Organized by the Hancock Wildlife Foundation, attendees wore paper eagle masks as local biologist David Hancock gave a presentation then led a tour to the nest.
The cottonwood, which is approximately 60 years old, had to be removed by city contractors after someone partially cut through the tree this summer.
“Enough is enough,” Hancock said to the crowd, adding that he’s watched more than 50 eagle trees cut down in the last number of years.
“There is a law, it is the British Columbia Wildlife Act. And it says that these trees, and eagles, are supposed to be protected 12 months a year. Here is a prime example of somebody who just totally, and absolutely disregarded that purely, we believe, for profit,” Hancock told the gathering.
He said he wants to place a pole and build a nest framework on top of the pole in the area, adding that an artificial nest he built in Richmond raised two young eagles this year.
Hancock said he was told by the city that he could build a pole and nest near the Croydon Drive site, but that’s been stalled.
“Since then, it’s been ‘well maybe we better hold off for a moment we haven’t worked it out with the developer,’” Hancock said. “Well… the point is, is that the developer needs to work it out with the citizens. We are not in favour with what has happened.”
Hancock Wildlife Foundation board member Mike Seear told the group that it’s “absolutely outrageous” that someone cut down the nest.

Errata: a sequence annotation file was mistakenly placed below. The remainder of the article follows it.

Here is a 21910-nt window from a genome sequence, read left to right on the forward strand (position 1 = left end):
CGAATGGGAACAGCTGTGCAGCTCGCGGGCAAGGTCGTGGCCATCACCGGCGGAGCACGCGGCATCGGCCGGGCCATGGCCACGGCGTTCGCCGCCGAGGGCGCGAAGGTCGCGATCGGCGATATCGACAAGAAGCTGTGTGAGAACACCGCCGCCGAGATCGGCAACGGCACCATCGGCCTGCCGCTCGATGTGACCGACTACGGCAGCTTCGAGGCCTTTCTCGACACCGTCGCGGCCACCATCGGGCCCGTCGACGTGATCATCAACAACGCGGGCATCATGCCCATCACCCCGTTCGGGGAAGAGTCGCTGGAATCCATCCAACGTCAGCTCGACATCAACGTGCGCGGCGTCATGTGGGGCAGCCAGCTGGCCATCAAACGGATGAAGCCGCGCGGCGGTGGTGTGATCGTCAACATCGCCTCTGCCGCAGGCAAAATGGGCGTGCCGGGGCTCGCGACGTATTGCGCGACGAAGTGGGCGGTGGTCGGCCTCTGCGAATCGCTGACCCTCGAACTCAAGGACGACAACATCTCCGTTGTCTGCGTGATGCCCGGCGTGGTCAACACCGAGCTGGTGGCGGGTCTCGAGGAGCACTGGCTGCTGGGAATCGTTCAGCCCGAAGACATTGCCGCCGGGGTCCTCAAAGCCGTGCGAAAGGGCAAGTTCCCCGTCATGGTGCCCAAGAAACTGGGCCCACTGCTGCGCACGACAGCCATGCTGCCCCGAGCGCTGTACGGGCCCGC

“Apart from the vandalism of this nest, which goes without saying. There is something to say about the broader picture. Not just this eagles nest, but what is the value of greenspace in our urban development. Anyone who sees an eagle is going to talk about it for the rest of the day. Seeing wildlife adds to our lives,” Seear said.
He said municipal planning should include green-space and wildlife.
“It’s absolutely astonishing that someone, some bonehead with a chainsaw can cut down an active eagle nest,” Seear said.
An application – submitted by Joe Dhaliwal, according to City of Surrey online documents – to build a mixed retail and office commercial centre on the property received third reading in October 2012. Surrey’s acting manager of the city’s building division Rémi Dubé told PAN last month that it has “been kind of on a holding pattern since July 2017.”
He noted the applicant’s environmental consultant is looking at “opportunities” for the property.
Dhaliwal did not respond to PAN’s request for comment made last month.
Conservation officer Alicia Stark told PAN last month the minimum fine that could be imposed under the Wildlife Act is $575. Alternatively, it could “go straight to court,” which could lead to a much harsher penalty.
Stark said investigation into who is responsible for the damage remains active, but is complicated by a lack of witnesses.
Candidates mingle with residents at tables with various topics, in 10-minute intervals
Internationally-renowned artist Jarnail Singh will have his art on display until Nov. 22
Drivers can expect delays during maintenance work: Mainroad
Liberal government ordered officials to adopt a more critical eye